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The Frontier of Electric Aviation

October 13, 2021  ByHelicopters Staff

Joby Aviation and its leading eVTOL aerial ride sharing platform


Joby Aviation expects its aircraft to start commercial service in 2024, transporting a pilot and four passengers at speeds of up to 200 mph. (Photos: Joby Aviation)

Joby Aviation on July 27, at its Electric Flight Base near Big Sur, completed a 154.6-mile test flight of its full-size – four revenue-earning seats plus one pilot – prototype aircraft on a single charge. After Chief Test Pilot Justin Paines spent one hour and 17 minutes in the air, making 11 laps of a predefined circuit, the California company’s founder and CEO, JoeBen Bevirt, noted the flight’s significance based on what many believed to be impossible with today’s battery technology. He described it as a first step toward making convenient, emissions-free air travel between places like San Francisco and Lake Tahoe (156 straight-line miles), Houston and Austin (146 miles), or Los Angeles and San Diego (111 miles) an everyday reality.

Joby’s prototype aircraft uses commercially available lithium-ion batteries, adapted for aerospace use. The July 27 flight speaks to the efficiency and design of Joby’s prototype, which has quietly been in the making for more than a decade (now with more than 1,000 test flights completed). With the aircraft’s recent public unveiling in the rugged landscape of the Santa Lucia Mountains, Joby now looks best positioned to lead the highly anticipated transportation revolution of all-electric air taxi services. With a FAA Type Certification goal set for 2023, Joby expects its aircraft to start commercial passenger service in 2024.

In December 2020, Joby, even if it was already well-known within the aviation sector, made its advanced commercialization ambitions clear by reaching an agreement to buy Uber’s Elevate operation, which since 2016 had laid out much of the groundwork for an aerial ride-share market. In August 2021, Joby then became the first U.S.-based eVTOL company listed on the NYSE, through a Special Purpose Acquisition Company merger (SPAC) with Reinvent Technology Partners, led by LinkedIn Co-founder Reid Hoffman. The SPAC transaction, according to Reinvent, valued Joby at a US$4.5 billion, with proceeds raised, plus cash on the balance sheet as of March 31, 2021 equaling approximately US$1.6 billion. The proceeds are expected to fund Joby through its initial commercial operations.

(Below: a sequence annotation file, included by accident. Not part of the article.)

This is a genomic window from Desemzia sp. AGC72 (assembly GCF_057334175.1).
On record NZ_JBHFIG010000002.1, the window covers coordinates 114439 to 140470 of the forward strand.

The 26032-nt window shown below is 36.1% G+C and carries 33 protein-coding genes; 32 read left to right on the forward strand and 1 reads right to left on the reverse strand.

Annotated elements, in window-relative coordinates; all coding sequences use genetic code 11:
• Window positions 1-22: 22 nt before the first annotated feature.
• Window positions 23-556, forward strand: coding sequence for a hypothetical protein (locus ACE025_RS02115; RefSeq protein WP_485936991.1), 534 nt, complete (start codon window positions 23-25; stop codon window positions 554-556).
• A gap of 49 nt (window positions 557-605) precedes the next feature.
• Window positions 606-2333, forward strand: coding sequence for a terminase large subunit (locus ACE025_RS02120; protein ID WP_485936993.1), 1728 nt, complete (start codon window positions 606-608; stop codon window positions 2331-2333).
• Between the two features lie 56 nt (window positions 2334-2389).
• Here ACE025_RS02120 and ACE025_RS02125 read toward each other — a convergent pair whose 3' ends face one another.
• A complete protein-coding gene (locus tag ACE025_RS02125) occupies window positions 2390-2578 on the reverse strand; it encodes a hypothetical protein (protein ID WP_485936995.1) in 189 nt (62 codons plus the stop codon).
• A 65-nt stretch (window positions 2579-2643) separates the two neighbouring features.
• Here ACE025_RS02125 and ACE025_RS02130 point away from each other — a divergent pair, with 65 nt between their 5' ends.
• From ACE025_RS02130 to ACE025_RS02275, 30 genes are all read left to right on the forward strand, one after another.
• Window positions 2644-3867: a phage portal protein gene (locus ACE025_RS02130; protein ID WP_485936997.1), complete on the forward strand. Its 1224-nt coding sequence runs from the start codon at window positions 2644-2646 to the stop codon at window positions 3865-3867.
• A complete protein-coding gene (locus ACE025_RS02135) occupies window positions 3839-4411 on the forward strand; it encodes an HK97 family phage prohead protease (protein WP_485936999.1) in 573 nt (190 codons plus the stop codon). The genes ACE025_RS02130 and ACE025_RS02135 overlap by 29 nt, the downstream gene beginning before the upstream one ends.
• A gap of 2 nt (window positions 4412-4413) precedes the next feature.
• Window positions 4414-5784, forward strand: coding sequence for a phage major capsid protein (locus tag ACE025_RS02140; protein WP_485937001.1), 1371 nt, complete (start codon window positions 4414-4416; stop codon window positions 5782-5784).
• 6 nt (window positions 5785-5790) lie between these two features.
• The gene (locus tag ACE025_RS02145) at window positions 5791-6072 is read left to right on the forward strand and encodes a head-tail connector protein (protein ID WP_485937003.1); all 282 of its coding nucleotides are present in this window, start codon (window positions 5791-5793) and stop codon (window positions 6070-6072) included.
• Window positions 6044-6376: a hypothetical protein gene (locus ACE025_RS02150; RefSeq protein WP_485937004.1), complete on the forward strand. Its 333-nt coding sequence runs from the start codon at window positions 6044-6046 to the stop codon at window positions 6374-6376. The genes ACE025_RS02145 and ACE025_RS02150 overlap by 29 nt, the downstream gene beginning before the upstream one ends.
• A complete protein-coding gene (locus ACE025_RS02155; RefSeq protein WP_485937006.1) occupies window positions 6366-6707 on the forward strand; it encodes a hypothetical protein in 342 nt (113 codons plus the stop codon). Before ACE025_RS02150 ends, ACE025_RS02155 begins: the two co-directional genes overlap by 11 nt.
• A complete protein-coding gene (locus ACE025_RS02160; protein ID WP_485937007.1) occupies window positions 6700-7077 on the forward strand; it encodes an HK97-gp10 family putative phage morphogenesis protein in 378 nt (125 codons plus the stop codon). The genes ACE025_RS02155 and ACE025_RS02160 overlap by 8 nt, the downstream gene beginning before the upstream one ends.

The addition of Uber Elevate integrates Joby’s pioneering aircraft development with a go-to-market product infrastructure, in terms of determining how an all-electric aerial ridesharing service can be rolled out to consumers. Beyond the aerostructures and propulsion intrigue of amazing ever more eVTOL aircraft, there are many infrastructure and operational pieces to fit together for true success. 

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Much of this needed platform vision falls on the shoulders of Eric Allison, Head of Product for Joby and one of the eVTOL sector’s pioneering explorers, who has known Bevirt since before 2010.

Allison joined Joby in January 2021 after becoming the lead of Uber Elevate in March 2018. Prior to joining Elevate, he spent more than eight years with Zee.Aero, including three years as CEO, directing the company’s engineering operation in its aim to develop an autonomous eVTOL called Cora. (Zee.areo ultimately became Wisk, which is now backed by Boeing.) At Uber Elevate, however, Allison focused on customer-facing strategies, instead of aircraft development, which is now serving Joby’s complete vision.

“Joby is building a vertically integrated business,” says Allison. “We envision providing trips for people and we’re also designing and manufacturing the aircraft. We’re going to operate them, as well.” He continues to explain how Joby’s strategy focuses on how a consumer will interact with this new type of transportation – “It is what I think about every day.”